When Obama was elected as president, there was a sense of relief by African Americans because he was going to be the first African American president. This was a moment that many people felt that racism was finally going to be decimated from societal norms. However, there is more that needs to be done on a systemic level in order for everyone to have an equal base in society. Many people use Obama, and other successful black celebrities to make the point that, there cannot be any so called discrimination because they made it, but that is not the case. These few black Americans cannot represent the betterment of an entire group when the system still needs to be reconstructed. This also cannot be the argument for white Americans to make when the issue of race comes up, because if this was so, then the #BlackLivesMatter movement would not have developed, and gotten stronger during Barack Obamas presidency. As proven by the Trump campaign, America has a long way to go in recognizing the the racial disparity, and the systematic racism that plagues the modern American society.
My hair speaks to the promise land,
Windless years of slavery, discrimination and destruction by the upper hand,
I was given an image, a standard of beauty, that neglected my natural essence,
I became what society wanted and not what my heritage sewed into the fabric of my existence,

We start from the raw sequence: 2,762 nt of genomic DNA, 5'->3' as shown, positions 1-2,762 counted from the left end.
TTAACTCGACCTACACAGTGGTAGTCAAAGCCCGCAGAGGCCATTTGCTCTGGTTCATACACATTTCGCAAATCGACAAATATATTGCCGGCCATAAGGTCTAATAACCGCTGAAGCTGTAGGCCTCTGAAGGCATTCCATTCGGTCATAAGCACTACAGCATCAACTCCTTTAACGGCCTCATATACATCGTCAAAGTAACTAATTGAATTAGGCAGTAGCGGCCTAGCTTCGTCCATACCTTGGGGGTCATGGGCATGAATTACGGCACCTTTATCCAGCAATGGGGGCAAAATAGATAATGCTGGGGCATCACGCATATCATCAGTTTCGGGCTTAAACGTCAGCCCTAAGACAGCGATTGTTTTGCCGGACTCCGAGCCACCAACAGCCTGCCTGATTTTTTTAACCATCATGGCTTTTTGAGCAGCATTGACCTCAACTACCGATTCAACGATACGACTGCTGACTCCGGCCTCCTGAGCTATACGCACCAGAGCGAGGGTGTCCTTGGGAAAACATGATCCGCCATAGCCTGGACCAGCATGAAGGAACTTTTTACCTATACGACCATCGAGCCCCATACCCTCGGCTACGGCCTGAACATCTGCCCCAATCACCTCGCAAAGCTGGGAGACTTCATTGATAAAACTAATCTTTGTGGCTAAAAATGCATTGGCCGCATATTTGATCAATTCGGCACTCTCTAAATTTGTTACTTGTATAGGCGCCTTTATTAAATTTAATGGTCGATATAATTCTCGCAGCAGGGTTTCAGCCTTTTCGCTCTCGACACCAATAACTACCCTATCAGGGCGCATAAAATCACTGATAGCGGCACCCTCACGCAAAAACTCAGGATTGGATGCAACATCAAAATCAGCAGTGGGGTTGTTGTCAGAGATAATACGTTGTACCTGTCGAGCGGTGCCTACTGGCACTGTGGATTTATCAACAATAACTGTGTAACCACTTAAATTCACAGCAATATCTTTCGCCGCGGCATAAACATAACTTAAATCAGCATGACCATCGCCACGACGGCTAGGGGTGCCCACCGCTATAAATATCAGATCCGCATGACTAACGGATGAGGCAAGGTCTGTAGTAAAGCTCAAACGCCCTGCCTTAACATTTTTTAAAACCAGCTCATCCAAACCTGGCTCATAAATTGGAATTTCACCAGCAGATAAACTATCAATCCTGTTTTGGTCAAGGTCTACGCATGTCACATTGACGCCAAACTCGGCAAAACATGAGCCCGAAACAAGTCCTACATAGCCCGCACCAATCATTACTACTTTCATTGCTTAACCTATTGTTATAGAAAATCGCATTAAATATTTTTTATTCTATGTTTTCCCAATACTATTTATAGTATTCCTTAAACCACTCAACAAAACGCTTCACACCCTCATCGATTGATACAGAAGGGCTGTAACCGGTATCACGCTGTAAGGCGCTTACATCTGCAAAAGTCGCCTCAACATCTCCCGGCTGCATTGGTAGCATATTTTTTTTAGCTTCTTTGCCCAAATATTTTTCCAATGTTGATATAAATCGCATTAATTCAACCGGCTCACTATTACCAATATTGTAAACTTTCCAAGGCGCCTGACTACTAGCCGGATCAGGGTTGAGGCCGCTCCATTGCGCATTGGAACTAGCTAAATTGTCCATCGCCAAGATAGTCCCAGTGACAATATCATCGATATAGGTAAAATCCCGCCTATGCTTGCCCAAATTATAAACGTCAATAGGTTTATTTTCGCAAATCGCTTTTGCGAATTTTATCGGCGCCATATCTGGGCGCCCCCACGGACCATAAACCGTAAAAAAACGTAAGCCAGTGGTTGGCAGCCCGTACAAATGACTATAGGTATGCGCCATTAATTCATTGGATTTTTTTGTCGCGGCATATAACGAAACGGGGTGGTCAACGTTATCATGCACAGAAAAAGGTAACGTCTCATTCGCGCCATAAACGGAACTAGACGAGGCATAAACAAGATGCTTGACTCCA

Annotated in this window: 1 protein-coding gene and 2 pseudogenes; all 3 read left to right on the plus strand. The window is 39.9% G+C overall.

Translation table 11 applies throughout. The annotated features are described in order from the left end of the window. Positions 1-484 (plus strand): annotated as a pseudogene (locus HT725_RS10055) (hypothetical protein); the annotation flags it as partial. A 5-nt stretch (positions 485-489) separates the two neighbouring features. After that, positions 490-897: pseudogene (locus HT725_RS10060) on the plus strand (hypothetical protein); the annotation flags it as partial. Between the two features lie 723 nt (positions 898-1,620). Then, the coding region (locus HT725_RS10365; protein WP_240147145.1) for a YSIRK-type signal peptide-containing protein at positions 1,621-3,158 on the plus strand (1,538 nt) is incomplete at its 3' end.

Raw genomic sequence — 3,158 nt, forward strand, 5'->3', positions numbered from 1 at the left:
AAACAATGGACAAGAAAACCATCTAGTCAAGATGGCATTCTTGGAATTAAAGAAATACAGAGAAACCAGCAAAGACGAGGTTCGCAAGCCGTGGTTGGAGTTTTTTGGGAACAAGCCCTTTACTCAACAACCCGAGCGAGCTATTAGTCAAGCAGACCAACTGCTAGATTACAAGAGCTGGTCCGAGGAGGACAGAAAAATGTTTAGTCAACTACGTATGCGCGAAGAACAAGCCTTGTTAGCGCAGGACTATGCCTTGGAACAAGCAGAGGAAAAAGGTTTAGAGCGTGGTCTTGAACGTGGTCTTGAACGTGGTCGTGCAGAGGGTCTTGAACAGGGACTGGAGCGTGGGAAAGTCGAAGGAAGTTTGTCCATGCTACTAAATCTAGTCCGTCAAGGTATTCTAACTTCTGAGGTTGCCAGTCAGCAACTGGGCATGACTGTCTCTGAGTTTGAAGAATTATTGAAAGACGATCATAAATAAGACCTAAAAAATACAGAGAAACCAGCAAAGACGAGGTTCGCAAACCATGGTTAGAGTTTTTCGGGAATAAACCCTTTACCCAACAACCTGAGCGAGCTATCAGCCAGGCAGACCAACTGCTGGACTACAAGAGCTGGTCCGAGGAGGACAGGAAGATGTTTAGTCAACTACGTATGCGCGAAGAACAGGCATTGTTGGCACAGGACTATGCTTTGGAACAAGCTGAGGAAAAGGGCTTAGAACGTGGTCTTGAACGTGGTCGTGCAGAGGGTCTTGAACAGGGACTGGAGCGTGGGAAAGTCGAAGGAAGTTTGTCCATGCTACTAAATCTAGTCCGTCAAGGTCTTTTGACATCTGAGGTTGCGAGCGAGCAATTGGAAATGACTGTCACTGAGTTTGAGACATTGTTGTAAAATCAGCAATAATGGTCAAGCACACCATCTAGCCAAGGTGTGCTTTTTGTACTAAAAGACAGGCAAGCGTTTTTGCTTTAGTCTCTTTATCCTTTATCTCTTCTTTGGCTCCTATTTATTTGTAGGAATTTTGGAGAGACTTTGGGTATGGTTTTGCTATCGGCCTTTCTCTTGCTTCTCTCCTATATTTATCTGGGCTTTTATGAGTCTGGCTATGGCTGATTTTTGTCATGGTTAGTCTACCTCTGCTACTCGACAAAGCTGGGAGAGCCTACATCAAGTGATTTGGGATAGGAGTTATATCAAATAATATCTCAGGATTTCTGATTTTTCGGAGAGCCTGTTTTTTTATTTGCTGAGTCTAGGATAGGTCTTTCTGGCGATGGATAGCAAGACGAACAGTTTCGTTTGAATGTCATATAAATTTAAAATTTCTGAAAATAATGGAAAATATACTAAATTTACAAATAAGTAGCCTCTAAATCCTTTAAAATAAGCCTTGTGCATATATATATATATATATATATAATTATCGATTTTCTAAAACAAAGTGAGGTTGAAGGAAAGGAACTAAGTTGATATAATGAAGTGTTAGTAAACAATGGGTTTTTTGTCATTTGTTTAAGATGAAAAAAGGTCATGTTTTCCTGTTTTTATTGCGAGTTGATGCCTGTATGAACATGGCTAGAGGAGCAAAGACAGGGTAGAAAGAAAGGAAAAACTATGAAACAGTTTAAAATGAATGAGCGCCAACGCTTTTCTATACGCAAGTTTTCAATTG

I get shamed and condemned by societal norms for letting my hair live in its natural state, and accepting my curls as part of my identity,
But when people outside my race wears the same hairdo it somehow becomes “trendy” and “new, meanwhile these so-called trends have been ingrained into my lifestyle since the beginning of ancient civilizations,
I turn on the tv and see commercials, celebrities, and fashion shows introducing these hairstyles as a new and hip art form that has just been discovered,
While I fight to keep my naturality,
When I look at my curls I don’t see a trend,
I see my identity, my roots, my history, mi herencia, mi yo,
But when the westernized ideals adapt this new “trend” I become less transparent, ausente
What I see is not just a trend, it’s not new, and it’s not just a hairstyle,
I see black heritage that has spanned generations and continents.
Living the “black” truth
“You were born into a society which spelled out with brutal clarity, and in as many ways as possible, that you were a worthless human being. You were not expected to aspire to existence: you were expected to make peace with mediocrity.” (The Fire Next Time, James Baldwin)